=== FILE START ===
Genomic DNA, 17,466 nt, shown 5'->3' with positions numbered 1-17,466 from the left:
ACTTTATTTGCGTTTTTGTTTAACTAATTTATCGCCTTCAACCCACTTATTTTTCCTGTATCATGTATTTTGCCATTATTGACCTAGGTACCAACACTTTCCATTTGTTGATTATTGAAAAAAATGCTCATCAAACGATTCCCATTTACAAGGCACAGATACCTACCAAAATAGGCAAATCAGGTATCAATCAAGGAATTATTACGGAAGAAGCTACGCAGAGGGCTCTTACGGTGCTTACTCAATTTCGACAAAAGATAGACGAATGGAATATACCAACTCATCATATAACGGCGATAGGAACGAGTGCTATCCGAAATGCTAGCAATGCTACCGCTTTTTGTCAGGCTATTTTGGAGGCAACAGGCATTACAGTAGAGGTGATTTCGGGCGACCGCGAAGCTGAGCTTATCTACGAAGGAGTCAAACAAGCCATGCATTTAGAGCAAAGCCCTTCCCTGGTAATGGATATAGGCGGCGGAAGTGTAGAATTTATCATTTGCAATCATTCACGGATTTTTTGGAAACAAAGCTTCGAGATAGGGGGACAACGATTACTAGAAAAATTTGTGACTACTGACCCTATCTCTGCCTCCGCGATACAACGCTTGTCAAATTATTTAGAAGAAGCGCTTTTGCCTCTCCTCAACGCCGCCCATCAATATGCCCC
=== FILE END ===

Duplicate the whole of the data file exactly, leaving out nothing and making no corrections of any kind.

Genomic DNA, 17,466 nt, shown 5'->3' with positions numbered 1-17,466 from the left:
ACTTTATTTGCGTTTTTGTTTAACTAATTTATCGCCTTCAACCCACTTATTTTTCCTGTATCATGTATTTTGCCATTATTGACCTAGGTACCAACACTTTCCATTTGTTGATTATTGAAAAAAATGCTCATCAAACGATTCCCATTTACAAGGCACAGATACCTACCAAAATAGGCAAATCAGGTATCAATCAAGGAATTATTACGGAAGAAGCTACGCAGAGGGCTCTTACGGTGCTTACTCAATTTCGACAAAAGATAGACGAATGGAATATACCAACTCATCATATAACGGCGATAGGAACGAGTGCTATCCGAAATGCTAGCAATGCTACCGCTTTTTGTCAGGCTATTTTGGAGGCAACAGGCATTACAGTAGAGGTGATTTCGGGCGACCGCGAAGCTGAGCTTATCTACGAAGGAGTCAAACAAGCCATGCATTTAGAGCAAAGCCCTTCCCTGGTAATGGATATAGGCGGCGGAAGTGTAGAATTTATCATTTGCAATCATTCACGGATTTTTTGGAAACAAAGCTTCGAGATAGGGGGACAACGATTACTAGAAAAATTTGTGACTACTGACCCTATCTCTGCCTCCGCGATACAACGCTTGTCAAATTATTTAGAAGAAGCGCTTTTGCCTCTCCTCAACGCCGCCCATCAATATGCCCC